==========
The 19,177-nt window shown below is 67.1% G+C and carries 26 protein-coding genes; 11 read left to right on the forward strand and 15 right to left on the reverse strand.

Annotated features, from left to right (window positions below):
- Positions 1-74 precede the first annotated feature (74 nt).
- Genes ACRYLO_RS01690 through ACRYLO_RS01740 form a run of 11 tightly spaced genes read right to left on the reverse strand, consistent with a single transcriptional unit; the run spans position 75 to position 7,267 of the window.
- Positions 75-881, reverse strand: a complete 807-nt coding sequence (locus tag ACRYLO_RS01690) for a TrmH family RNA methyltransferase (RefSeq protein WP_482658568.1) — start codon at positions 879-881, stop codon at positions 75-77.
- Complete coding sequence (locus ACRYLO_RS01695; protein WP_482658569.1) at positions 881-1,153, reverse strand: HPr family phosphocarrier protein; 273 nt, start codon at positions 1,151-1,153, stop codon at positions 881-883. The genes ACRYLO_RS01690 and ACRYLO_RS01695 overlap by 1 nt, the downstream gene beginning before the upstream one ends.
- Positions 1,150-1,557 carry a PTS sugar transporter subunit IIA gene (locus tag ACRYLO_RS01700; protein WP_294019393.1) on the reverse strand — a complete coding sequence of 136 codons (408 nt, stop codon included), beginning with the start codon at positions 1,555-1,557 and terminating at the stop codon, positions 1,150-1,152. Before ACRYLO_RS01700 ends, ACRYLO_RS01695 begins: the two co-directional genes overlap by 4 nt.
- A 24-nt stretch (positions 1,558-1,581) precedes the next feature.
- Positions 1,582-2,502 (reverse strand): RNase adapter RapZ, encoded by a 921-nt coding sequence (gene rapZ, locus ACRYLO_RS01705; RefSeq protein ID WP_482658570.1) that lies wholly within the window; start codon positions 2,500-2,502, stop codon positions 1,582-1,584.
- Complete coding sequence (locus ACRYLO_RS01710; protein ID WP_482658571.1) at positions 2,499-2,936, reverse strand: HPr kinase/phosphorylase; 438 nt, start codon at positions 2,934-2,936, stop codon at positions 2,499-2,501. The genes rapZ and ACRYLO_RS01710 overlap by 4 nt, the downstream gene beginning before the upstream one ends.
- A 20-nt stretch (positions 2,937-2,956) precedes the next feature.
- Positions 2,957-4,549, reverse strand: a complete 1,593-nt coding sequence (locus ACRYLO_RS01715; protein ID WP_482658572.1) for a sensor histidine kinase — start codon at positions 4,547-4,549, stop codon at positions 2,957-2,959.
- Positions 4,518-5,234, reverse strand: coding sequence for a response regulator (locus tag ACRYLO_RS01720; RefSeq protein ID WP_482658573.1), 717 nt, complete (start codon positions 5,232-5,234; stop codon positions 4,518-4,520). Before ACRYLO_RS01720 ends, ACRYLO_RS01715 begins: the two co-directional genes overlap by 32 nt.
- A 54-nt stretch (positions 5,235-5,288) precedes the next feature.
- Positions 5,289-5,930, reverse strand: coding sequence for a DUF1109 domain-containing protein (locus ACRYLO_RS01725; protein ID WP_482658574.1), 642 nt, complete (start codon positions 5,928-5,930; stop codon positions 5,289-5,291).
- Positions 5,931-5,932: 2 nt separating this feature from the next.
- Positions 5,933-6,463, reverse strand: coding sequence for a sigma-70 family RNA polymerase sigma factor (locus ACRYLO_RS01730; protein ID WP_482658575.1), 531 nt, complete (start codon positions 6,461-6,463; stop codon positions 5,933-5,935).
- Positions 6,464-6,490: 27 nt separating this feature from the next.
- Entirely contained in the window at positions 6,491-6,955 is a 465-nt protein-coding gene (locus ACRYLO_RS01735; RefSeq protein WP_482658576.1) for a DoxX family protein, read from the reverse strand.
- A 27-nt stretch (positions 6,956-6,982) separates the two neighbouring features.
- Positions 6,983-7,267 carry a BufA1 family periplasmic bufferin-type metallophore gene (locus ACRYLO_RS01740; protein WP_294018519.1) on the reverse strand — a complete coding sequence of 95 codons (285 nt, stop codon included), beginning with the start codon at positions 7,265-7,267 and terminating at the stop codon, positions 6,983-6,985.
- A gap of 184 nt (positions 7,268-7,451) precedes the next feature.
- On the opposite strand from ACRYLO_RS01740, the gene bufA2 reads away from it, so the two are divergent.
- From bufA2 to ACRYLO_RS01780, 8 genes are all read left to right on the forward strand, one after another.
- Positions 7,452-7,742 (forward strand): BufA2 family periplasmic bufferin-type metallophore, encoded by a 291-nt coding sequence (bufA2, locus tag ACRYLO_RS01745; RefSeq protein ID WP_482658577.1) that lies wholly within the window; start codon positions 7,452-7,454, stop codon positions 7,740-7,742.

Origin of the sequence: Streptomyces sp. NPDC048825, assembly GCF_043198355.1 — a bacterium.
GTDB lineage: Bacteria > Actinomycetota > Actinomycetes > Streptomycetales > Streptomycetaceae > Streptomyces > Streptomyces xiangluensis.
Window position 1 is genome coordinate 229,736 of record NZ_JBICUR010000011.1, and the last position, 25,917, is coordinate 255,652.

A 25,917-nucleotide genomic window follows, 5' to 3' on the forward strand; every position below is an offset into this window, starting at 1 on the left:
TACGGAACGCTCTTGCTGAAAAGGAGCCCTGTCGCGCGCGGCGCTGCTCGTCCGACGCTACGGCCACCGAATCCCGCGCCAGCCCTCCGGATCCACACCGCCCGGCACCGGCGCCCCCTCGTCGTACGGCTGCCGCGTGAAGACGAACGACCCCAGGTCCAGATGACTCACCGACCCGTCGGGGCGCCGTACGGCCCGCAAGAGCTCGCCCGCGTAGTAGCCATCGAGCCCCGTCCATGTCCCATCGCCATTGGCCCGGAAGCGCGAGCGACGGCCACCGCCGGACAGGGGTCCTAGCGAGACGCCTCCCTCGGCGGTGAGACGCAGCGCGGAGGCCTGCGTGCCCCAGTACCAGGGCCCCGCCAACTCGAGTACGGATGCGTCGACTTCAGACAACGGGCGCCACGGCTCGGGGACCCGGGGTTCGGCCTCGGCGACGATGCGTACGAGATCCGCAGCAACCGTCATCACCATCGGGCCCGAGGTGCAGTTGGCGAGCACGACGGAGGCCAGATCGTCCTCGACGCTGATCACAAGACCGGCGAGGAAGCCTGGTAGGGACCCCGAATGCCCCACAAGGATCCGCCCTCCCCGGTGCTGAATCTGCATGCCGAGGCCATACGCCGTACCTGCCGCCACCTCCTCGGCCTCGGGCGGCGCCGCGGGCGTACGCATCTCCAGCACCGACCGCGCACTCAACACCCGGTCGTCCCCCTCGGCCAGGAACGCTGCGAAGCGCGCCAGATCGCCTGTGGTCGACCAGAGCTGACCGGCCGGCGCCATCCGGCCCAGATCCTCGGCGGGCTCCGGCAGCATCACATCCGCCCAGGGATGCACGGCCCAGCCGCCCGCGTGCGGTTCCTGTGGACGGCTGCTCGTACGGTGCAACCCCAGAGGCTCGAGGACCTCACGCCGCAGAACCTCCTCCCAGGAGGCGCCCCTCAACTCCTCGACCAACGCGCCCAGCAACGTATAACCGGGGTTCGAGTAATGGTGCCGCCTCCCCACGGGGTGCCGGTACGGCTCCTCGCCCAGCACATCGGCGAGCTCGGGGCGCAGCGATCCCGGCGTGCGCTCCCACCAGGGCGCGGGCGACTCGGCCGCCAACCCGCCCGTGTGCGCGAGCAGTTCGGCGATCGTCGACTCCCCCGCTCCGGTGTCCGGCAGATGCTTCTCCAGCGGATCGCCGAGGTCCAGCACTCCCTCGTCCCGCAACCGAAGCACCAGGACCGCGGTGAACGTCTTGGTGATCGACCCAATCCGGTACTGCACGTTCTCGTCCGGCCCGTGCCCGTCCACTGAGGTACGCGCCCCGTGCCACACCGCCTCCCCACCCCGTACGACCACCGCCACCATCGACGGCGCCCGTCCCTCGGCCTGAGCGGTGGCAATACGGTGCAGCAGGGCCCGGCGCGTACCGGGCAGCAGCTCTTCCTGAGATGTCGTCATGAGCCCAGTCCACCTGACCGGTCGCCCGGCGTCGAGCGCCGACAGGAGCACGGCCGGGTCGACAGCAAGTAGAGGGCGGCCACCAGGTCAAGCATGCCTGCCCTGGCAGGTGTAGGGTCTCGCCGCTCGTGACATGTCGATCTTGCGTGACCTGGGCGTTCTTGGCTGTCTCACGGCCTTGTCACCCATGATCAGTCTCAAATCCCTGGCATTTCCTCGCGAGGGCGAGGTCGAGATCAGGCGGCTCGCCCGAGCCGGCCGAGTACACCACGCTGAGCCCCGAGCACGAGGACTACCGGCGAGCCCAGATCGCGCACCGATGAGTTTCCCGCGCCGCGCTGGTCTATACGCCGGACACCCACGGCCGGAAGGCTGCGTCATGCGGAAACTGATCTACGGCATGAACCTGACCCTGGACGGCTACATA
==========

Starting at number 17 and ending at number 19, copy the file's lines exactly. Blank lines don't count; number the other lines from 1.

- Positions 5,933-6,463, reverse strand: coding sequence for a sigma-70 family RNA polymerase sigma factor (locus ACRYLO_RS01730; protein ID WP_482658575.1), 531 nt, complete (start codon positions 6,461-6,463; stop codon positions 5,933-5,935).
- Positions 6,464-6,490: 27 nt separating this feature from the next.
- Entirely contained in the window at positions 6,491-6,955 is a 465-nt protein-coding gene (locus ACRYLO_RS01735; RefSeq protein WP_482658576.1) for a DoxX family protein, read from the reverse strand.